Wednesday, February 2, 2011
The look of freedom
(Amy Sillman, 2009(?); Pierre Bonnard, Before Dinner, 1924; Brice Marden, Cold Mountain 6 (Bridge), 1989-1991)
Can work by different artists be unified not only by formal elements (similar palette, complementary touch) but by a spirit, a drive? I’m not talking about conceptually comparable works, but a shared artmaking psychology. Can psychology be visual?
What if there were three artists for whom drawing represented an escape. In the “real world” they might feel weighed down by obligation – “god, another dinner party” – or by decorum – “you simply must be a certain way” – or perhaps criticism – “you are not.” But on the page, for these three, all the should, can’t and must disappears. They can be who they want or strive to be for the short moment that their inner voices, or actual outer voices, allow them to. Can a viewer see this freedom?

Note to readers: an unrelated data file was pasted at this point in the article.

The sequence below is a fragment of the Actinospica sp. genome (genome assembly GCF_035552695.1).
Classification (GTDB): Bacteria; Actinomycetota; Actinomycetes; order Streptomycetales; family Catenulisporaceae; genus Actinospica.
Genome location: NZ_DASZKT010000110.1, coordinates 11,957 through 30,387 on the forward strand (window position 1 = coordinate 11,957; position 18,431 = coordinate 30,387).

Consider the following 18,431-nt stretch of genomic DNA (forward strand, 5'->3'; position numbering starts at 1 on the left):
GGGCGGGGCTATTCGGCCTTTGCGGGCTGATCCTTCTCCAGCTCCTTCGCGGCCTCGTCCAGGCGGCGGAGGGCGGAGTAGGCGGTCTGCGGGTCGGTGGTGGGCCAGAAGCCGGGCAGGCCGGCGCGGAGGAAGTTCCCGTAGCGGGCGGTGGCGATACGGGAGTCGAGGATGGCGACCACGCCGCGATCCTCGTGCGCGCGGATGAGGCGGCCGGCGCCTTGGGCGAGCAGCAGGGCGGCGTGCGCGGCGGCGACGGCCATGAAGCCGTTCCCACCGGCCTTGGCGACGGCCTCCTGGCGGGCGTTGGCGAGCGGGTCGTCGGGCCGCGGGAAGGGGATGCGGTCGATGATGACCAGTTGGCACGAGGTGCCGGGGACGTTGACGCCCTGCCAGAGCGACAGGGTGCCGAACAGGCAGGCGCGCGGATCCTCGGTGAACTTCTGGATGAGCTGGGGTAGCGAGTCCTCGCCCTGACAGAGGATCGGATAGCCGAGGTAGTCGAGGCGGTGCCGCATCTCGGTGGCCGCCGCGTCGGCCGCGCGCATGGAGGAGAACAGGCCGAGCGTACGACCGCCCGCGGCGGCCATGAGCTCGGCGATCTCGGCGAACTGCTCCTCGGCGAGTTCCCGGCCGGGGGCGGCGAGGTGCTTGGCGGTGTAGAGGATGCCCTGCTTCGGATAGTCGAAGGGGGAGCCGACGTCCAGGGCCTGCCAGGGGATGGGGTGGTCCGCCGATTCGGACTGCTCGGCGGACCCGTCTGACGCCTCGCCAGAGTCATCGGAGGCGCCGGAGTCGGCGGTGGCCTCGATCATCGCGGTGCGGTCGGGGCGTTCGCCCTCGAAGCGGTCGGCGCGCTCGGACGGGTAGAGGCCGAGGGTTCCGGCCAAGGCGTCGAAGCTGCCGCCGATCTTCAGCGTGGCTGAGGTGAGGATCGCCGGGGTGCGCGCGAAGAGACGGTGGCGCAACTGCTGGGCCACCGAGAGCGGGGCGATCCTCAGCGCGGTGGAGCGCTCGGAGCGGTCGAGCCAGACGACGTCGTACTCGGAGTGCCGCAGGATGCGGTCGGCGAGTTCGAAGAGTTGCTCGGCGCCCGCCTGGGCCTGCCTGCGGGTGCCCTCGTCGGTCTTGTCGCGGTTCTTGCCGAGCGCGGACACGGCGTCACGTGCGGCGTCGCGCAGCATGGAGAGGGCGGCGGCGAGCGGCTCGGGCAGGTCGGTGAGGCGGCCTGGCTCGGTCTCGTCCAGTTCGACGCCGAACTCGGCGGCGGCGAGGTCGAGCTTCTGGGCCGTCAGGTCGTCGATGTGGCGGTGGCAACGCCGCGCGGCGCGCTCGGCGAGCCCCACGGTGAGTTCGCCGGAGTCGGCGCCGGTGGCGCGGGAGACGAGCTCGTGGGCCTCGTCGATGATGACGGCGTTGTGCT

Sure, you need some examples, I know.
How about: Amy Silman, Pierre Bonnard, Brice Marden. They are very different, of course, in terms of era and approach. Silman is palpably anxious, Bonnard quiet, Marden balanced. But what about the urge to make, the release, the door it opens. Can you see that? I’d really like you to answer this question.